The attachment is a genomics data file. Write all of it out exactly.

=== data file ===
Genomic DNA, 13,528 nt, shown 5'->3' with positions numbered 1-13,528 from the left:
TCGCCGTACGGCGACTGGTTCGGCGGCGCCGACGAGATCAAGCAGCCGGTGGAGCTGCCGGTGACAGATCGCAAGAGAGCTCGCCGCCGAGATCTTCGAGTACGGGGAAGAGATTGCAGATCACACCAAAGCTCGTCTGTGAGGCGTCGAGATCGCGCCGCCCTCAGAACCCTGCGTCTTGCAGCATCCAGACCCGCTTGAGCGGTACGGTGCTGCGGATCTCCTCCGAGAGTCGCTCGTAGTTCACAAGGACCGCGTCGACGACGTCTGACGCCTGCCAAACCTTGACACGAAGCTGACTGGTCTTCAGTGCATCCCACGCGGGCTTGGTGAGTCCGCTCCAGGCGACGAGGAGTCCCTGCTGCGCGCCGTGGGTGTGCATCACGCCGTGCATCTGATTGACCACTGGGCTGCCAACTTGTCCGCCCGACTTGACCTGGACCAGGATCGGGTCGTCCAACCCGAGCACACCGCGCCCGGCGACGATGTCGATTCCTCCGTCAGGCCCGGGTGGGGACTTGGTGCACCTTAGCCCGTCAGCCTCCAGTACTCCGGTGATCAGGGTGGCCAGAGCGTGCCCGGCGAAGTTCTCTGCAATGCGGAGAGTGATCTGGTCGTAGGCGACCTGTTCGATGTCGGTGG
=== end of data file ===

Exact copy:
Genomic DNA, 13,528 nt, shown 5'->3' with positions numbered 1-13,528 from the left:
TCGCCGTACGGCGACTGGTTCGGCGGCGCCGACGAGATCAAGCAGCCGGTGGAGCTGCCGGTGACAGATCGCAAGAGAGCTCGCCGCCGAGATCTTCGAGTACGGGGAAGAGATTGCAGATCACACCAAAGCTCGTCTGTGAGGCGTCGAGATCGCGCCGCCCTCAGAACCCTGCGTCTTGCAGCATCCAGACCCGCTTGAGCGGTACGGTGCTGCGGATCTCCTCCGAGAGTCGCTCGTAGTTCACAAGGACCGCGTCGACGACGTCTGACGCCTGCCAAACCTTGACACGAAGCTGACTGGTCTTCAGTGCATCCCACGCGGGCTTGGTGAGTCCGCTCCAGGCGACGAGGAGTCCCTGCTGCGCGCCGTGGGTGTGCATCACGCCGTGCATCTGATTGACCACTGGGCTGCCAACTTGTCCGCCCGACTTGACCTGGACCAGGATCGGGTCGTCCAACCCGAGCACACCGCGCCCGGCGACGATGTCGATTCCTCCGTCAGGCCCGGGTGGGGACTTGGTGCACCTTAGCCCGTCAGCCTCCAGTACTCCGGTGATCAGGGTGGCCAGAGCGTGCCCGGCGAAGTTCTCTGCAATGCGGAGAGTGATCTGGTCGTAGGCGACCTGTTCGATGTCGGTGG